Tag Archives: Scalextric

Slot Car: Ninco Formula 1 (Jordan)

Ninco, now being distributed exclusively by Professor Motor in the U.S., is reintroducing a series of five somewhat generic Formula 1 cars to its lineup, a good product for clubs or groups that enjoy racing identical cars.

These racers resemble the former SCX F1 cars in that the front suspension looks real, with A-arms and wheels that are steerable, being controlled by the slot’s movement. The body resembles a Team Jordan F1 car from the late 1990s to early 2000s and in fact is labeled Jordan on the chassis.

Open wheel racers will welcome the new models.NINCO FORMULA 1

Performance:

This racer is sturdy and likely the body will hold up well in heavy use. The nose wing is thick and well attached to the body shell as is the rear wing, which is molded into the bodywork, so less likely to snap off when the car de-slots. Its mirrors are the most likely body part to be lost over time.

That said, as with the former SCX models with steerable front wheels and a more detailed suspension, I suspect the thin suspension parts will snap after several heavy hits into other cars or during a serious de-slot. The good news is the cars will run even with damaged front suspensions, they just won’t look as realistic while on track.

Ninco uses its normally peppy NC-14 Speeder motor that generates 20,600 rpm. Straight line speed should be good, but on my test track the car was more than a full second slower than a similar Scalextric open-wheel car, with silicone tires. Silicones usually will cut a half-second off a lap time.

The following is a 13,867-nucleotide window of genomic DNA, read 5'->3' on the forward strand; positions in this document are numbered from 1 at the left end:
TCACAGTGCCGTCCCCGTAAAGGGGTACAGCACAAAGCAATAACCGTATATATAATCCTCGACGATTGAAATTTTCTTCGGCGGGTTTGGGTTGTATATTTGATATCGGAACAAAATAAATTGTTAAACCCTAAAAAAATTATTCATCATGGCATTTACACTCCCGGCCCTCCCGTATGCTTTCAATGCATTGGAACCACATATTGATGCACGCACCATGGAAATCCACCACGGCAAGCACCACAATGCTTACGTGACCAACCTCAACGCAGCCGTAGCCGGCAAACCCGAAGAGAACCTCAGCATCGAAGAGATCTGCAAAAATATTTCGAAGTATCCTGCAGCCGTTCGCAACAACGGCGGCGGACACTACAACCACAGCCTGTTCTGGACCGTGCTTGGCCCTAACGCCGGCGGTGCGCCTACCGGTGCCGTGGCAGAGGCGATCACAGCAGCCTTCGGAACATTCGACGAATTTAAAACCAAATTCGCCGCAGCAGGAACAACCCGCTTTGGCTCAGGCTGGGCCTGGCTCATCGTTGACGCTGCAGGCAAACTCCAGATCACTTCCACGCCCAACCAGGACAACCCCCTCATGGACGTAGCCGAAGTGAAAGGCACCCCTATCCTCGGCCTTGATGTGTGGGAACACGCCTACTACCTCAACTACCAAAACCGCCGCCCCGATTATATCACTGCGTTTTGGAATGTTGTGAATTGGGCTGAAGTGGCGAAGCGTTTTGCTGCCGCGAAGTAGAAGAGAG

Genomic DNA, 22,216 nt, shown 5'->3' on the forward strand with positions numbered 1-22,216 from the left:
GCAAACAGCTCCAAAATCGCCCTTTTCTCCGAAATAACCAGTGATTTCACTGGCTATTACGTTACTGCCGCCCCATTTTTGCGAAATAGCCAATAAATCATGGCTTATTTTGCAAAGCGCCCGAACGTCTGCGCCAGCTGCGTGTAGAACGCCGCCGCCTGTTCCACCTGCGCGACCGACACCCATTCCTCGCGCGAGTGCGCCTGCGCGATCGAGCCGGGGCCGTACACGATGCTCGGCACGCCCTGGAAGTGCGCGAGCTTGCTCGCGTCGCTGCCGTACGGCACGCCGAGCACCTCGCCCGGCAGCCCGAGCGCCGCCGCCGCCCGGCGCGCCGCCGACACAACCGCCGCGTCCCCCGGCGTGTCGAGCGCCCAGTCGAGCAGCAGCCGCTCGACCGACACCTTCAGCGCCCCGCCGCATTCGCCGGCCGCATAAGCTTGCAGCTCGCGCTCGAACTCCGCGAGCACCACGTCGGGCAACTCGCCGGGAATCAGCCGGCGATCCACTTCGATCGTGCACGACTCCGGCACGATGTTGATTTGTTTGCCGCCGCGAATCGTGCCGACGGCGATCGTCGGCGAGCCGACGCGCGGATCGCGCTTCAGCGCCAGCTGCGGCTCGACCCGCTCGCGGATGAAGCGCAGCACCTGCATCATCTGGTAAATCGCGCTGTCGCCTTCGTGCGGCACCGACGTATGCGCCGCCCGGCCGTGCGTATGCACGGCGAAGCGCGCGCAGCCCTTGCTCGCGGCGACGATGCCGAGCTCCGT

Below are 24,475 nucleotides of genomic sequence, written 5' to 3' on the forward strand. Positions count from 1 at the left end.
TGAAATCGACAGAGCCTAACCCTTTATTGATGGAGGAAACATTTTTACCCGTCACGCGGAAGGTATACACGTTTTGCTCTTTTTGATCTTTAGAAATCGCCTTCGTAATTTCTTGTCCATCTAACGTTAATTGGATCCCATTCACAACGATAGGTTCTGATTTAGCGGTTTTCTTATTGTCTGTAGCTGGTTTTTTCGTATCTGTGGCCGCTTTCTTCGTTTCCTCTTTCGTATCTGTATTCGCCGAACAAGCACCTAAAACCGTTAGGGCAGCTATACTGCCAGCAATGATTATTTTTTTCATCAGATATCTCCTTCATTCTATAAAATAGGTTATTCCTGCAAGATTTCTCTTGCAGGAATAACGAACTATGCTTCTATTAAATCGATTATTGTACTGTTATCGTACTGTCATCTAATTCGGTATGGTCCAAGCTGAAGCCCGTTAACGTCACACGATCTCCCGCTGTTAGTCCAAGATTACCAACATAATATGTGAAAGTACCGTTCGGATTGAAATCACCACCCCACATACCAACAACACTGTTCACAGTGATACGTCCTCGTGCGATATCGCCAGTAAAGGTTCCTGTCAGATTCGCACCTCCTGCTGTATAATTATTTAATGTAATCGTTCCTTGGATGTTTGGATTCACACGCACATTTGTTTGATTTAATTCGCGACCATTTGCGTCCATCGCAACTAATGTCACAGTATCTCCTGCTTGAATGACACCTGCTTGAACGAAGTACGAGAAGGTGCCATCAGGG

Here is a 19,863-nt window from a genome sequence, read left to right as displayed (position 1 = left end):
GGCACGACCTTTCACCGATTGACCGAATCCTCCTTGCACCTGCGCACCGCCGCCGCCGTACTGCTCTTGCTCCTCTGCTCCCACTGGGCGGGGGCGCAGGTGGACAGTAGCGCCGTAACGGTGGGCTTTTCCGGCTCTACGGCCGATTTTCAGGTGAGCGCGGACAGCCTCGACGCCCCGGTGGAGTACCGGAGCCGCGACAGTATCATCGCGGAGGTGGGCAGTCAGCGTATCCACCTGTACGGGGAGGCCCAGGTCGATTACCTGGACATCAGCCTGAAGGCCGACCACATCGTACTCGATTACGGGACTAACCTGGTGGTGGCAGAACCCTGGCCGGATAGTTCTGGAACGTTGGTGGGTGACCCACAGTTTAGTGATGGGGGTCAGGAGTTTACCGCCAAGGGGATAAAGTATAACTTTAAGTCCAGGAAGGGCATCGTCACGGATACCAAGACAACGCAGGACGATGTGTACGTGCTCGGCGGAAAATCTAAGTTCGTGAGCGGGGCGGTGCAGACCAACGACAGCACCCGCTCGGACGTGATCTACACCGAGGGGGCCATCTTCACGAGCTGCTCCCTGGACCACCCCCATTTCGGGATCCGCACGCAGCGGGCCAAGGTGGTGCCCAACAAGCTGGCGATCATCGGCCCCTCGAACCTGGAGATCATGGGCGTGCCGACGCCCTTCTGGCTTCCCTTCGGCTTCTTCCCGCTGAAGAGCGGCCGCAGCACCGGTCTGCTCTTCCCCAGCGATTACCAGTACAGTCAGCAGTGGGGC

The standard tires here are a very hard rubber and grip is minimal. They also are quite stiff, so hard to remove from the wheel, but you’ll want to purchase proper silicones to give the car more grip. That helps in turns, but also in putting power to the track in a straight line.

The magnet Ninco uses is small too and sits in front of the inline motor instead of behind it, as in many other slot car chassis. That placement doesn’t help give it good rear tire grip or balance, so likely with slicks the Ninco will still be a hair slower that competitors. Again, if your buddies are all racing the other Ninco F1 cars, that won’t matter.

For gearheads, literally, the Ninco F1 has a 2.48mm axle and 9-tooth pinion and 24-tooth crown gear. The car weighs 73 grams and feels quite solid.

The test car was red with white and black trim on the wings and car’s sides and engine cowling. This is car No. 3, while the other cars in this series are No. 5 in black with slight yellow trim, No. 2 in blue and white, No. 15 in yellow and black, and an all-white model you can decorate yourself.

Bottom line:

Experienced slot car racers will recognize this as a somewhat simplified F1 car, but a good looking car for a newcomer. But you’ll need silicone tires and likely an additional magnet to keep it firmly planted on the track and able to use its power.

FAST Stats

Product: Formula 1 (red)

Maker: Ninco (now available from Professor Motor and hobby stores)

Scale: 1:32

Stock No.: 150697

MSRP: $64.99 (you can usually find this for sale in the $40-45 range)

 

Slots: Scalextric 1969 Ford Mustang BOSS 302

This Mustang is Boss of the slot trackmustang green1

Ford’s Mustang was the Boss of Trans-Am racing in the early 1970s with the likes of Parnelli Jones and George Follmer winning regularly to put Chevy, Plymouth and AMC on notice.

Scalextric has been mining that popular muscle car vein with is fast and furious 1:32 slot car lineup for several years. Racers in our slot car group have been buying Scalextric Mustangs and Camaros for years because they are fast – period. They also stir our memories of Trans-Am races from the golden age of muscle and pony car racing, the 1970s.